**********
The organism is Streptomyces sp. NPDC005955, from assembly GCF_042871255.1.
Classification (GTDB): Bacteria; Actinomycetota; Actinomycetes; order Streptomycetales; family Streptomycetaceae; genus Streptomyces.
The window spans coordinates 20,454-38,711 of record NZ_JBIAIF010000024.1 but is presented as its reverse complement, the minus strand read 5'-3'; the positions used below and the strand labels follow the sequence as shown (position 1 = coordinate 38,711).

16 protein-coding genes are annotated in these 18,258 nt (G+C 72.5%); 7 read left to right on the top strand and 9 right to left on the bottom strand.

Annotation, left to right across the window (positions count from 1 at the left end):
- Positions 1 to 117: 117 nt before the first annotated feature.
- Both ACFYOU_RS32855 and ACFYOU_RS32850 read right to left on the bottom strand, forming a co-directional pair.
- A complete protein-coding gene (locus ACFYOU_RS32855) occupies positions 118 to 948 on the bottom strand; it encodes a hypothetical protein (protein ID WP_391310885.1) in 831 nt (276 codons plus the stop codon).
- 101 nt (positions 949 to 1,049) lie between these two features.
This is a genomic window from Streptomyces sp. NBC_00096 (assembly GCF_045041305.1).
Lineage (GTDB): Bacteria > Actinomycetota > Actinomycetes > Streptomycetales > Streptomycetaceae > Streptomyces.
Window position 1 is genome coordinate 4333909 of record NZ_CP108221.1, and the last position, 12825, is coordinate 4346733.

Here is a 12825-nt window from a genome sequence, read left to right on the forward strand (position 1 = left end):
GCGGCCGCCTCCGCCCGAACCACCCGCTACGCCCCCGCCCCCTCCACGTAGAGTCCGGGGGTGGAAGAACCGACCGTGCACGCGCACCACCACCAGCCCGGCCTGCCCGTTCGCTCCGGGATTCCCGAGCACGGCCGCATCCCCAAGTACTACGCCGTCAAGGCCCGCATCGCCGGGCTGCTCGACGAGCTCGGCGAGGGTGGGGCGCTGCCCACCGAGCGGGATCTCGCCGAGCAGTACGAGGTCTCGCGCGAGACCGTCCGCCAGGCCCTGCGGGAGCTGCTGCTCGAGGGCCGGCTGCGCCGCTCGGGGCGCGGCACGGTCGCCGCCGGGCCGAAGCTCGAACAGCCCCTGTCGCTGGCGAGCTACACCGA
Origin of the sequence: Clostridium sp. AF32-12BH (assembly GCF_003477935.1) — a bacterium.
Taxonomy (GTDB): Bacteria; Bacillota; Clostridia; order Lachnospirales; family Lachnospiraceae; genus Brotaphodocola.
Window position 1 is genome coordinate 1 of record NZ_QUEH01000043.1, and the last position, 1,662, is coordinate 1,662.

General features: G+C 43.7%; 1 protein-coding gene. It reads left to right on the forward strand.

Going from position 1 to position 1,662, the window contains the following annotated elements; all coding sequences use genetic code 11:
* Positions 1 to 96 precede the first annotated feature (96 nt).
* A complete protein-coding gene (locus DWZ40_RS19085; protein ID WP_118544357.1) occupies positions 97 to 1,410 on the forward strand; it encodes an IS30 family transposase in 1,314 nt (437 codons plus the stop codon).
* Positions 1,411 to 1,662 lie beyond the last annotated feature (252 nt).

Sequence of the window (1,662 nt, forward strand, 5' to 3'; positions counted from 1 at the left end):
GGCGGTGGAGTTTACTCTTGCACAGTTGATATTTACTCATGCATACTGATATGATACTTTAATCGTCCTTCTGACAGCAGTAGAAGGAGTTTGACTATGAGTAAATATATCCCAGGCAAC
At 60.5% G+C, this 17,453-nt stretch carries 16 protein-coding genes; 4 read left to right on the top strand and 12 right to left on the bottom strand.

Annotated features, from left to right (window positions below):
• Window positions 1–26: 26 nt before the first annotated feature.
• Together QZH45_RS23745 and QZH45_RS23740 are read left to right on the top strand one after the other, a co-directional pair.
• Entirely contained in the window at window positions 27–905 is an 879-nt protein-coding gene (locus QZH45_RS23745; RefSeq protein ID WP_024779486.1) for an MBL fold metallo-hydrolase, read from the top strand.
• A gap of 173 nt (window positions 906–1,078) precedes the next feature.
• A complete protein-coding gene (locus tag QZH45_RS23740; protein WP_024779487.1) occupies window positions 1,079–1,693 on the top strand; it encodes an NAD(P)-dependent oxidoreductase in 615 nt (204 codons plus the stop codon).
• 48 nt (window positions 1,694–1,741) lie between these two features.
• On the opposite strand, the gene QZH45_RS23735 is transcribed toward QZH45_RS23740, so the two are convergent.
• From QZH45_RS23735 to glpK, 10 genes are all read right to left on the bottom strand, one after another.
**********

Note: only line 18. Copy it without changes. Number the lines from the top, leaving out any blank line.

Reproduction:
General features: G+C 43.7%; 1 protein-coding gene. It reads left to right on the forward strand.